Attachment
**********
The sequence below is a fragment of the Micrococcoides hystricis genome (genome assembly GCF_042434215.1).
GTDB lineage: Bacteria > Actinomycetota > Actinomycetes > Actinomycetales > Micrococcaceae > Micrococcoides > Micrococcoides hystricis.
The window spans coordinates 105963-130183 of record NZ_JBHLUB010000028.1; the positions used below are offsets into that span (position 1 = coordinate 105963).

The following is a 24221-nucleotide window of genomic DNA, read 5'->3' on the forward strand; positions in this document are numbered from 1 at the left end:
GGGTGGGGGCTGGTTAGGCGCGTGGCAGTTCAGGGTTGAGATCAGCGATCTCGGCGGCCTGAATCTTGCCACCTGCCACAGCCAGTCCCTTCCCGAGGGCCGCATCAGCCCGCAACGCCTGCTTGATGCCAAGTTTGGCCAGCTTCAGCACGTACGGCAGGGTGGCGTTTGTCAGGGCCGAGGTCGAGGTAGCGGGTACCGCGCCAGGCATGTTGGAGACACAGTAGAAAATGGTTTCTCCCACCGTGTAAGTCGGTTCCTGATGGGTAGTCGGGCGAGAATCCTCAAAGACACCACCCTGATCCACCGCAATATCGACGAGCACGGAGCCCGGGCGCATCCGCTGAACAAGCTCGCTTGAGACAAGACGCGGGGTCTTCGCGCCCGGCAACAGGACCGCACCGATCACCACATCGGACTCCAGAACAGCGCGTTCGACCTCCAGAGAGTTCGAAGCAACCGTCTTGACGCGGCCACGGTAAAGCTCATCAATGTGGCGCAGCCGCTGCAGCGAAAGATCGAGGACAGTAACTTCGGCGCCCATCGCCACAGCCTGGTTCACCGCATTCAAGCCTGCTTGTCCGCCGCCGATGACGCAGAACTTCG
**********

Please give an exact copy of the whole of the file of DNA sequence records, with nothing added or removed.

The sequence below is a fragment of the Micrococcoides hystricis genome (genome assembly GCF_042434215.1).
GTDB lineage: Bacteria > Actinomycetota > Actinomycetes > Actinomycetales > Micrococcaceae > Micrococcoides > Micrococcoides hystricis.
The window spans coordinates 105963-130183 of record NZ_JBHLUB010000028.1; the positions used below are offsets into that span (position 1 = coordinate 105963).

The following is a 24221-nucleotide window of genomic DNA, read 5'->3' on the forward strand; positions in this document are numbered from 1 at the left end:
GGGTGGGGGCTGGTTAGGCGCGTGGCAGTTCAGGGTTGAGATCAGCGATCTCGGCGGCCTGAATCTTGCCACCTGCCACAGCCAGTCCCTTCCCGAGGGCCGCATCAGCCCGCAACGCCTGCTTGATGCCAAGTTTGGCCAGCTTCAGCACGTACGGCAGGGTGGCGTTTGTCAGGGCCGAGGTCGAGGTAGCGGGTACCGCGCCAGGCATGTTGGAGACACAGTAGAAAATGGTTTCTCCCACCGTGTAAGTCGGTTCCTGATGGGTAGTCGGGCGAGAATCCTCAAAGACACCACCCTGATCCACCGCAATATCGACGAGCACGGAGCCCGGGCGCATCCGCTGAACAAGCTCGCTTGAGACAAGACGCGGGGTCTTCGCGCCCGGCAACAGGACCGCACCGATCACCACATCGGACTCCAGAACAGCGCGTTCGACCTCCAGAGAGTTCGAAGCAACCGTCTTGACGCGGCCACGGTAAAGCTCATCAATGTGGCGCAGCCGCTGCAGCGAAAGATCGAGGACAGTAACTTCGGCGCCCATCGCCACAGCCTGGTTCACCGCATTCAAGCCTGCTTGTCCGCCGCCGATGACGCAGAACTTCG